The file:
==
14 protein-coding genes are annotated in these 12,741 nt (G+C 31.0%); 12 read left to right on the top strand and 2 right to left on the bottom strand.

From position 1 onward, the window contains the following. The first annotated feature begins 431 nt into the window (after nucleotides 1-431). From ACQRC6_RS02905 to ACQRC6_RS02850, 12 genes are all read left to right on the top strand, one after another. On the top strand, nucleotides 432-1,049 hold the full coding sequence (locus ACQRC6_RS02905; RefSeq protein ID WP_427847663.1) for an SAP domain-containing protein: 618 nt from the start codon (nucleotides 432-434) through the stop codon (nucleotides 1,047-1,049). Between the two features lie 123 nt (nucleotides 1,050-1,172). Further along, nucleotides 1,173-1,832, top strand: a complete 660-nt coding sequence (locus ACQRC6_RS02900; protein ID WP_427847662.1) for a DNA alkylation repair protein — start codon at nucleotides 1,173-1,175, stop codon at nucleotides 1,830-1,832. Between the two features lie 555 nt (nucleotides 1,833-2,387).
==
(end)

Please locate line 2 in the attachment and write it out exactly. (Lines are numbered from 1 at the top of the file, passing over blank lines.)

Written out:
From position 1 onward, the window contains the following. The first annotated feature begins 431 nt into the window (after nucleotides 1-431). From ACQRC6_RS02905 to ACQRC6_RS02850, 12 genes are all read left to right on the top strand, one after another. On the top strand, nucleotides 432-1,049 hold the full coding sequence (locus ACQRC6_RS02905; RefSeq protein ID WP_427847663.1) for an SAP domain-containing protein: 618 nt from the start codon (nucleotides 432-434) through the stop codon (nucleotides 1,047-1,049). Between the two features lie 123 nt (nucleotides 1,050-1,172). Further along, nucleotides 1,173-1,832, top strand: a complete 660-nt coding sequence (locus ACQRC6_RS02900; protein ID WP_427847662.1) for a DNA alkylation repair protein — start codon at nucleotides 1,173-1,175, stop codon at nucleotides 1,830-1,832. Between the two features lie 555 nt (nucleotides 1,833-2,387).